Many companies have trouble identifying a certain portion of the payments they receive, van der Poel said. “That detail doesn’t always come across through clearing, or a client sometimes doesn’t fill in all the necessary details,” he said. “A virtual account helps companies understand who pays them and for what.” That information can significantly boost the portion of their payments on which companies achieve straight-through reconciliation, he added.
Sinha cited the example of a company that receives payments from 100 different clients and has trouble telling which client each payment is coming from. “We will provide individual clients with a unique account number,” he said. “With that system set up, it’s easy to identify which client is making each payment.”
Bank of America Merrill Lynch is currently piloting virtual accounts with two clients in Europe and plans to soon roll out the option more widely. Deutsche Bank already offers virtual accounts.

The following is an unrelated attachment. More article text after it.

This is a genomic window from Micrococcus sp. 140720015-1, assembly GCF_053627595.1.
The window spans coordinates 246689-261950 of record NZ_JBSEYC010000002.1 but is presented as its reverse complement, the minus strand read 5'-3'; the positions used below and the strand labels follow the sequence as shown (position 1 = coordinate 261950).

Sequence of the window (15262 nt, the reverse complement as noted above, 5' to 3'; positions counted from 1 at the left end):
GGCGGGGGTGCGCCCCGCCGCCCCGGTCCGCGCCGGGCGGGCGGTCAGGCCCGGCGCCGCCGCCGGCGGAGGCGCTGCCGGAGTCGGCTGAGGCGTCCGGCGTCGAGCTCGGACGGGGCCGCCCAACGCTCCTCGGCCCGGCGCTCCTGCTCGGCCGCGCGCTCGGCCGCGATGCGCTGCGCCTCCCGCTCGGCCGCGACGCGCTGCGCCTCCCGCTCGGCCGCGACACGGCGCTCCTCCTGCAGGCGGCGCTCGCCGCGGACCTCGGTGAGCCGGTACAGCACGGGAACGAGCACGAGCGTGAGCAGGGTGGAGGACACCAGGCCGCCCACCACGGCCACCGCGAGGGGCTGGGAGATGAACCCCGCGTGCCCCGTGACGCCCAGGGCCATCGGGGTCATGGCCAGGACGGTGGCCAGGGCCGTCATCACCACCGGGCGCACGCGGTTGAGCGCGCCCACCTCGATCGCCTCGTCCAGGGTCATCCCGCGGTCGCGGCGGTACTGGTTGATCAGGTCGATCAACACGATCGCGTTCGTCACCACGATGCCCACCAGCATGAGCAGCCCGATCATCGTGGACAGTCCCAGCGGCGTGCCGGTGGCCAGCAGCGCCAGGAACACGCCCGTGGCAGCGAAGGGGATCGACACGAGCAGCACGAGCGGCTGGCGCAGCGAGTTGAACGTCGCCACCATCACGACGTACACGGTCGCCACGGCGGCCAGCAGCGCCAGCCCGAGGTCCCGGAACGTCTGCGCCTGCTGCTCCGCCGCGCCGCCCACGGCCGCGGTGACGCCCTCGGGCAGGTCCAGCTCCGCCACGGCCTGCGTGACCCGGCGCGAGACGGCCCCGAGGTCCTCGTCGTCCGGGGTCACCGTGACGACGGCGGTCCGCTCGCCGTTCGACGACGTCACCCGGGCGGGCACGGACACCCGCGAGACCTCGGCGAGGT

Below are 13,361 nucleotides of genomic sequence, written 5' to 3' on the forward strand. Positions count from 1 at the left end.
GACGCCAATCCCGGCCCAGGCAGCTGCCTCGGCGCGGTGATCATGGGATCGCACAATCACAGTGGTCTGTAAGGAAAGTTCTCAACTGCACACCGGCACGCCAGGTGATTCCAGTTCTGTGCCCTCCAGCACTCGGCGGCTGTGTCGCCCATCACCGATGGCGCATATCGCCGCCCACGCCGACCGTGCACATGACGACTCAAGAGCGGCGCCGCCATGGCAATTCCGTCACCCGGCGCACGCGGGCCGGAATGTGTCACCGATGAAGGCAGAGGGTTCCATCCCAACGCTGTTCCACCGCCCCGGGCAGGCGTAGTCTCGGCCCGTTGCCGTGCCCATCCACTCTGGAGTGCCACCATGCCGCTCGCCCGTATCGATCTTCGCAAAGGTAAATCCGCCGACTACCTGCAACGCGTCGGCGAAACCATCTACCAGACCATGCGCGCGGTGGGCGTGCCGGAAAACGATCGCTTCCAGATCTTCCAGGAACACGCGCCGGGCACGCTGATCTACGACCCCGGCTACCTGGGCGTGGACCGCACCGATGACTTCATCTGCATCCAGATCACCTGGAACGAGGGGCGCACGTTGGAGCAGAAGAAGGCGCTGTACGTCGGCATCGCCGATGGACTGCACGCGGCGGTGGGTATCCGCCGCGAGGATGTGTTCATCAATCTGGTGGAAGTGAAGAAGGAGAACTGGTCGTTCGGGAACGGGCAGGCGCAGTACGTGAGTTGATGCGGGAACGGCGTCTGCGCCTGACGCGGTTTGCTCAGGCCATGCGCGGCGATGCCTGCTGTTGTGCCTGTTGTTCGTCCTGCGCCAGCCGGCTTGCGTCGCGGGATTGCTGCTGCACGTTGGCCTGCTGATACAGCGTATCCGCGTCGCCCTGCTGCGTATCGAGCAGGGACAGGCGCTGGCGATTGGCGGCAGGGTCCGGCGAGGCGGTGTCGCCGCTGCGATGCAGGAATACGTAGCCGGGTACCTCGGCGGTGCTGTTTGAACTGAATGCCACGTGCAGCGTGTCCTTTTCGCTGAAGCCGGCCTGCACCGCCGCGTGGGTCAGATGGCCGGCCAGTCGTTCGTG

“On incoming payments (collections), customers use the ‘virtual account’ number or IBAN that can then be used as a reconciliation field, enhancing automatic reconciliation rates and accelerating account posting,” said Runow. “For outgoing payments, the IBAN is used to indicate to suppliers the entity on whose behalf payment is being made in a standardized way. This significantly reduces supplier queries on funds that they have received and supports their own reconciliation efforts.”
“Virtual accounts are a way of helping our corporate clients segregate the information that’s coming in,” van der Poel said. “They have the flexibility to open them themselves and issue them to their clients. There is no need for bank intervention.”
The cost depends on how customers use the virtual accounts, he added. “For the treasurer who wants to use a virtual account per entity, versus an actual physical account per entity, it will be a lot cheaper,” van der Poel said. “For example, if you’re a utility company and you want to issue virtual accounts to each of your consumers, that comes at a cost, but we’re not talking about a very high one.”
Sinha noted that SEPA is also influencing the way companies organize their payroll operations. Corporate clients tend to do payroll locally, in each country, but they are considering centralizing that as well. “Clients are now looking to rationalize their payroll process, whether they bring it in-house and get the shared service center to do that, or get a vendor—a vendor that’s probably operating in multiple countries—to do that for them,” he said.